A major concept of the General Data Protection Regulation (GDPR) is the increase in power that citizens have over their personal data. There are currently laws in place which allow customers/clients/citizens to request for their personal data to be removed under certain, very specific circumstances.

The updates to this, that will be brought about by the GDPR, allow for this request for removal to be immediately undertaken, with a further and more broad range of circumstances applying. Before, the request could only be passed for a strict list of reasons.

Purpose of the Article

Article 17 was written with the idea of 'right to erasure' behind it. The title of this article itself is this concept of each person having the right to wipe any personal data that a data storer has on them which is no longer needed or has been unlawfully collected.
This means if someone takes out services with a company and then no longer requires their services, and the citizen is no longer their customer/client, the citizen can request that the date is removed and the company must abide by this.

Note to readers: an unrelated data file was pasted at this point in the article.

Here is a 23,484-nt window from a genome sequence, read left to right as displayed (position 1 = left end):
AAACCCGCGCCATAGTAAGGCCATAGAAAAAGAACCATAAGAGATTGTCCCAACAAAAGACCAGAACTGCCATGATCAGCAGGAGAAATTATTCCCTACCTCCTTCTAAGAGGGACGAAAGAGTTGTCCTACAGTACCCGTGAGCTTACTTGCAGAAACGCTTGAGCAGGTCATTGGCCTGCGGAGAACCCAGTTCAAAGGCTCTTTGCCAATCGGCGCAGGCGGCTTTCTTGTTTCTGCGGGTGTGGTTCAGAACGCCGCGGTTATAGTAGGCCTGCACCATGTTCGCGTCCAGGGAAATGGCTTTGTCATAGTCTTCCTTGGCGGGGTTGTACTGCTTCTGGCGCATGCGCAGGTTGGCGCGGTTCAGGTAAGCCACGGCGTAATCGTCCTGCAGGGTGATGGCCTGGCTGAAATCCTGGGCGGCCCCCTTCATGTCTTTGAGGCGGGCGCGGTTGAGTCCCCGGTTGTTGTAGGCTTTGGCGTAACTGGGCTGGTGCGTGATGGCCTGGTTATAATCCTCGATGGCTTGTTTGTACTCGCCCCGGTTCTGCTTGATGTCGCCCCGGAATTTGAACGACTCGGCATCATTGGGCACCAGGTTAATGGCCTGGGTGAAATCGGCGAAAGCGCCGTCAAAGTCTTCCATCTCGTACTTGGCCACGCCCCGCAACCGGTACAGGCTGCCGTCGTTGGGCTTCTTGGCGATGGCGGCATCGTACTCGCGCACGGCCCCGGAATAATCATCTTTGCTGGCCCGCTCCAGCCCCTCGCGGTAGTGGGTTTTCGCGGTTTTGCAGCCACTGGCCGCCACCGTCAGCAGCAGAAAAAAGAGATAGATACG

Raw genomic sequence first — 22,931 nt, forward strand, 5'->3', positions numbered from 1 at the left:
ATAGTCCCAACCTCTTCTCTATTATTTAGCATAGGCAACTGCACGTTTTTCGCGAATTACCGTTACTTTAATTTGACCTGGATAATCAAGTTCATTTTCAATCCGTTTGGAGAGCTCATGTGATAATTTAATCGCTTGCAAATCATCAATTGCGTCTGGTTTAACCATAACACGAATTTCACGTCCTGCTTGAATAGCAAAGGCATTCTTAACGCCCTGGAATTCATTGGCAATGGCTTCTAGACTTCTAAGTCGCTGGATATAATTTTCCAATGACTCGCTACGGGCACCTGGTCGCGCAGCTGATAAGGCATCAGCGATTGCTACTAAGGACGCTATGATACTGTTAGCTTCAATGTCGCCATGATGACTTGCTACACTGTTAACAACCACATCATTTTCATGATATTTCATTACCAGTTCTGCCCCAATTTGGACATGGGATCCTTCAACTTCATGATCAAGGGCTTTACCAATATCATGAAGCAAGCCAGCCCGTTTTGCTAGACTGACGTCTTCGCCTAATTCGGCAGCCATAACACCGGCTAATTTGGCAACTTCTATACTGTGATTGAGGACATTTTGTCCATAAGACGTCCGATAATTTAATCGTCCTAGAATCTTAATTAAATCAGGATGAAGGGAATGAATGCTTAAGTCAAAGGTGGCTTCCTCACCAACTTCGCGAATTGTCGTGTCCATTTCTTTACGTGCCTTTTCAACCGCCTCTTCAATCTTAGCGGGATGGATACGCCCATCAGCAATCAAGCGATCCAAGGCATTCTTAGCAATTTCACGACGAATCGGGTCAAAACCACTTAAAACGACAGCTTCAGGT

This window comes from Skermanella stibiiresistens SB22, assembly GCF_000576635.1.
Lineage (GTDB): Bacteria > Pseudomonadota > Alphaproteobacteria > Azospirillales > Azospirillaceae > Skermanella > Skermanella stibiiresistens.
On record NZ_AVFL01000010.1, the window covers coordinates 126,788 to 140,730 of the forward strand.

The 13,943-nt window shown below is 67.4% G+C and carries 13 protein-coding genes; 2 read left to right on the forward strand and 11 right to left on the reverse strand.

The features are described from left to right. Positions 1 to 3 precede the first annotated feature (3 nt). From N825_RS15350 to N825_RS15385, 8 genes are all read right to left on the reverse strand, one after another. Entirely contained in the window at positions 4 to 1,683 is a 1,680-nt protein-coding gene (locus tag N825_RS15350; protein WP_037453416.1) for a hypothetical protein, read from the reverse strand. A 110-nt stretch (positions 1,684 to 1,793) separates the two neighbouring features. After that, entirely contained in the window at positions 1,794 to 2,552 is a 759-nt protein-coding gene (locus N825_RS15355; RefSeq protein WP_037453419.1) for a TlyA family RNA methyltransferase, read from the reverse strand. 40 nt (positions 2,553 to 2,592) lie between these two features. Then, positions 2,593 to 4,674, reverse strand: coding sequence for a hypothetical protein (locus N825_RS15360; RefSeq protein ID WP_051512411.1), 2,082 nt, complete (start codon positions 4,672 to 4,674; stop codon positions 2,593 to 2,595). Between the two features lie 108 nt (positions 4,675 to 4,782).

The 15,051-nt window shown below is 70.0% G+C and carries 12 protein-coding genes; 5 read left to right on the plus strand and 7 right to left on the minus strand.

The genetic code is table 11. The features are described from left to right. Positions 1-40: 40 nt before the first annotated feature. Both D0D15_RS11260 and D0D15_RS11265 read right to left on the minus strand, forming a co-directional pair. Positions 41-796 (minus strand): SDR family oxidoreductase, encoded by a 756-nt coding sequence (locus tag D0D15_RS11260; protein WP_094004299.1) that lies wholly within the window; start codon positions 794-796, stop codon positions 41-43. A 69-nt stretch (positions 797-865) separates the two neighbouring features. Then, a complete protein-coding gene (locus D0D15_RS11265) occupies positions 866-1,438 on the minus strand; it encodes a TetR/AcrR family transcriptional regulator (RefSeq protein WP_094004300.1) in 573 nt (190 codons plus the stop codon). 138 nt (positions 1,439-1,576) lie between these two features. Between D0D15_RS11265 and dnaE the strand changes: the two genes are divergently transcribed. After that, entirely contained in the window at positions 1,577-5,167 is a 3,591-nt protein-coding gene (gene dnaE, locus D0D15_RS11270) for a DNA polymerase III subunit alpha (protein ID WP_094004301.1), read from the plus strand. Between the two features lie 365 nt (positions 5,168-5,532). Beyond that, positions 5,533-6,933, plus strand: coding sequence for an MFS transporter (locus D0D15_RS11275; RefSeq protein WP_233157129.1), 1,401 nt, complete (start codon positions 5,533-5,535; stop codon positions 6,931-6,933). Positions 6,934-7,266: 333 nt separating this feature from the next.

Confusion/Vagueness

There is confusion as to what ‘removal of personal data’ may mean. There’s a big difference between the ‘Right of Oblivion’ and ‘Right of Erasure’, with Oblivion meaning complete destruction of the data and it being wiped forever, and Erasure meaning it’s simply no longer accessible to anyone - masking the data but not completely wiping it off the face of the earth.

What to expect in May

The ICO (Information Commissioner’s Office) seems to be serious about cracking down on organisations who will not be abiding by the regulations in general. As this Article in the GDPR directly relates to citizens themselves, this is likely to be the easiest breach for the ICO to catch organisations out on, as citizens are likely to complain to the ICO if an organisation doesn’t respond appropriately to their request for erasure.

It’s impossible for them to check every organisation, so citizens’ complaints may be what launches many investigations.

Further Reading

For more information please visit https://blogdroiteuropeen.com/2017/05/25/what-should-be-forgotten-time-to-make-sense-of-article-17-gdpr-from-the-point-of-view-of-data-controllers-by-pieter-van-cleynenbreugel/ and for more of our articles on GDPR, please visit https://www.ec2it.co.uk/it-support-news-and-blog/gdpr/